sourcefilter slides - CSD 250 CSD 250 Speech Science The...

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Unformatted text preview: CSD 250 CSD 250 Speech Science The source­filter theory of speech production Last time: Complex waves Last time: Complex waves Quality, complexity Fourier analysis Harmonics Spectrum Repetitive vs. non­repetitive waves Today: Source­filter theory of Today: Source­filter theory of speech production Müller, 1848 Articulatory­acoustic Articulatory­acoustic Relationship Speech production Speech production Source­filter theory Source­filter theory Supralaryngeal Filter Laryngeal Source Source Source Provides energy for a wave Examples: stone thrown to a river, tuning fork, falling book hitting the ground, piano or violin strings Source for speech Source for speech Laryngeal: Vocal fold opening­closing (e.g. vowels) Noise: Frication noise generated through narrow constriction (e.g. fricatives) Transient: Sudden release of vocal tract closure (e.g. stops) Multiple sources? Source: Acoustically Source: Acoustically Laryngeal Transient Noise Filter Filter What passes through? What passes through? Transfer function Low­pass filter Another Another transfer function High­pass filter Band­pass filter Band­pass Analogy to Sound: Analogy to Sound: Acoustic Filter Source + filter = output Source + filter = output Source Filter Output Output = source + filter Output = source + filter Filter for speech Filter for speech production: SVT SVT as SVT as compound filter/resonator Resonant frequencies: Frequencies at which acoustic energy generated at source can pass through SVT filter Also called natural frequencies Vowels & formants Vowels & formants Formants: Natural frequencies of the vocal tract Vowels are distinguished based on formant frequencies Resonance Resonance Resonators Resonators Simple resonators Compound resonators – Saxophone – Tuning fork – Guitar Valve: Source Body: Resonator String: Source Body: Resonator Resonant frequency Resonant frequency A simple vibrator has only one natural mode of vibration The frequency of the natural mode is the resonant frequency or natural frequency Resonance in speech Resonance in speech The supralaryngeal vocal tract is a compound resonator: More than one natural frequency Waves with frequencies near the natural frequencies can pass, while others are suppressed or dampened Source & filter are Source & filter are (sort of) independent Same source characteristics, different filter Different source characteristics, same filter Again, why source, filter, & Again, why source, filter, & resonance? Because they characterize how speech sounds are produced and how the acoustic output is generated, based on which speech sounds are distinguished ...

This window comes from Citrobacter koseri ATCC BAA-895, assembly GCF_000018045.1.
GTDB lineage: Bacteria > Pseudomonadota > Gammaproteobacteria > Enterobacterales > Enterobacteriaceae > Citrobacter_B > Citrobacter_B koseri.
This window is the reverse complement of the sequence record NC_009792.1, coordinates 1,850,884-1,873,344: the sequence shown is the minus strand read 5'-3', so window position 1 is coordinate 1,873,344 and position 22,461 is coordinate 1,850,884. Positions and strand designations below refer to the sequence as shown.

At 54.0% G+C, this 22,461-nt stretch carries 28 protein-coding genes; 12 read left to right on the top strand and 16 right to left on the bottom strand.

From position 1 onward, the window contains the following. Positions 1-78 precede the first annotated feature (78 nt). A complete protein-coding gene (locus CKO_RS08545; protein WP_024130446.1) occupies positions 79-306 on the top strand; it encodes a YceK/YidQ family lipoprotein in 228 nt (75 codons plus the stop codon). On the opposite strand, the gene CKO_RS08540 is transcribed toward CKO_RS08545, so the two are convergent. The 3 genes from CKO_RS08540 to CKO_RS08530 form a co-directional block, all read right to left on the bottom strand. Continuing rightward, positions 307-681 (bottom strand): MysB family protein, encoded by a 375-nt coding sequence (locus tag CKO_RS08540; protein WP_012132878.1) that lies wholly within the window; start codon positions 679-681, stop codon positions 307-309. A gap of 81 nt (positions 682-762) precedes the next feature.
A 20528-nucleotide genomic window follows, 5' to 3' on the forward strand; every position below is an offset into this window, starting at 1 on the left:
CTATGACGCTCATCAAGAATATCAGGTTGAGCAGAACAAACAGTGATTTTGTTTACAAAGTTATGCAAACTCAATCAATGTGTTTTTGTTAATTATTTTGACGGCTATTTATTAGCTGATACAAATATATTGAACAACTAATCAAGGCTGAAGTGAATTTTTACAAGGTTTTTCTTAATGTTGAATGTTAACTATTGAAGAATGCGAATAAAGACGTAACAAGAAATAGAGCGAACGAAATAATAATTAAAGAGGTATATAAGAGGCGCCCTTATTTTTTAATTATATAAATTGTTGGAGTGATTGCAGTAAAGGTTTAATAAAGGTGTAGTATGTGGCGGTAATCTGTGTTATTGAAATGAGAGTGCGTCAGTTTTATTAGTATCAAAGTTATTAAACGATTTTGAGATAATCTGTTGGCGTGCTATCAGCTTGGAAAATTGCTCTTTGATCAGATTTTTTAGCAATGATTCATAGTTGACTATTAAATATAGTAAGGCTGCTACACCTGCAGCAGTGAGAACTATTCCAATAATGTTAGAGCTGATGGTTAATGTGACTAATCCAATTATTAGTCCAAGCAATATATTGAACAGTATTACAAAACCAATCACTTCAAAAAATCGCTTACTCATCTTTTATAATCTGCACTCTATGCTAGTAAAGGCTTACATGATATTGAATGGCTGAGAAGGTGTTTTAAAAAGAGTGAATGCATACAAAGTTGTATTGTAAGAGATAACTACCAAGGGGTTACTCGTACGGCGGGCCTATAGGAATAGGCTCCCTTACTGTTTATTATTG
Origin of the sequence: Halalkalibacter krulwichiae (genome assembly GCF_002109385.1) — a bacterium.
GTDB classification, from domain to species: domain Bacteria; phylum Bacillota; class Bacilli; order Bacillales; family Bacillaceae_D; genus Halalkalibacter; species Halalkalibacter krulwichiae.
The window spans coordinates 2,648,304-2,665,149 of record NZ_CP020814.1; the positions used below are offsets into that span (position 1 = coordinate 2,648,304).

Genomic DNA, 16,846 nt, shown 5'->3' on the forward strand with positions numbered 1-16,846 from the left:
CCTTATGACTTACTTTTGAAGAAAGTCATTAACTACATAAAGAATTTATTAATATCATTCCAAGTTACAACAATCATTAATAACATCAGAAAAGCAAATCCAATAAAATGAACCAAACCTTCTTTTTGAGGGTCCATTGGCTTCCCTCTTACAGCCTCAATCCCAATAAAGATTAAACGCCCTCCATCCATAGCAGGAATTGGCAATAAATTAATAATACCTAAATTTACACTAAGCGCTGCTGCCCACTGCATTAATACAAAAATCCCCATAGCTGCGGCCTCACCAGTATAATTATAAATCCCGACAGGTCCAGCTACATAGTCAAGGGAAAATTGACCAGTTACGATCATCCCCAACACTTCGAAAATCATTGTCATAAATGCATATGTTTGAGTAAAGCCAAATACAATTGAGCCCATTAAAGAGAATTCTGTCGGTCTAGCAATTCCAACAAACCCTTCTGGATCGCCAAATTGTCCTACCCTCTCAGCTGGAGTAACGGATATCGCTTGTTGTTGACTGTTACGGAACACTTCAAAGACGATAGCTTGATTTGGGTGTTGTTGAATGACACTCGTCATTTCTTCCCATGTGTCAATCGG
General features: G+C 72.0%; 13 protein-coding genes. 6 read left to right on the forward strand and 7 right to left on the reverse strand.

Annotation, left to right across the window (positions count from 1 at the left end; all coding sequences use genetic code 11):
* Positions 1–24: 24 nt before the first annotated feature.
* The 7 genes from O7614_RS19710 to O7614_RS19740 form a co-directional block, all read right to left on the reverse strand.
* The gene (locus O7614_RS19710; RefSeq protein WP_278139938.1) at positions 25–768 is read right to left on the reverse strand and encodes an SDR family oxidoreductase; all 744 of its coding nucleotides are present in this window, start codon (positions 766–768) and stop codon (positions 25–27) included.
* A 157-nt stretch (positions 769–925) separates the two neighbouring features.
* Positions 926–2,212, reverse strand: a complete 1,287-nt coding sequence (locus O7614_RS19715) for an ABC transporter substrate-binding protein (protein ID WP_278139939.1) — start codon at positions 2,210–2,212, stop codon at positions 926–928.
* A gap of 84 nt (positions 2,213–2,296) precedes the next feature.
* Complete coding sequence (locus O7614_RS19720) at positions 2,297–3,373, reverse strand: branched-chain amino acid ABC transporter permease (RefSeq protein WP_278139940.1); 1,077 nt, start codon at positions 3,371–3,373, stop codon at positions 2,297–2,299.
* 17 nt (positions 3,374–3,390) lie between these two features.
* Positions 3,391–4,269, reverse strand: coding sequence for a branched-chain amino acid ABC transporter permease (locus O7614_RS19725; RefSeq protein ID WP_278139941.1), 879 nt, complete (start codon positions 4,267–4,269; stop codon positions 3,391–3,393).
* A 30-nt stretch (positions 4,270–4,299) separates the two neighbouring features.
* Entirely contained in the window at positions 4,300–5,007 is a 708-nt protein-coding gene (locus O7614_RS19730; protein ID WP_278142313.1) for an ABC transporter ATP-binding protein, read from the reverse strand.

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This note was uploaded on 05/08/2011 for the course HSLS 250 taught by Professor Lee during the Winter '10 term at Ohio University- Athens.

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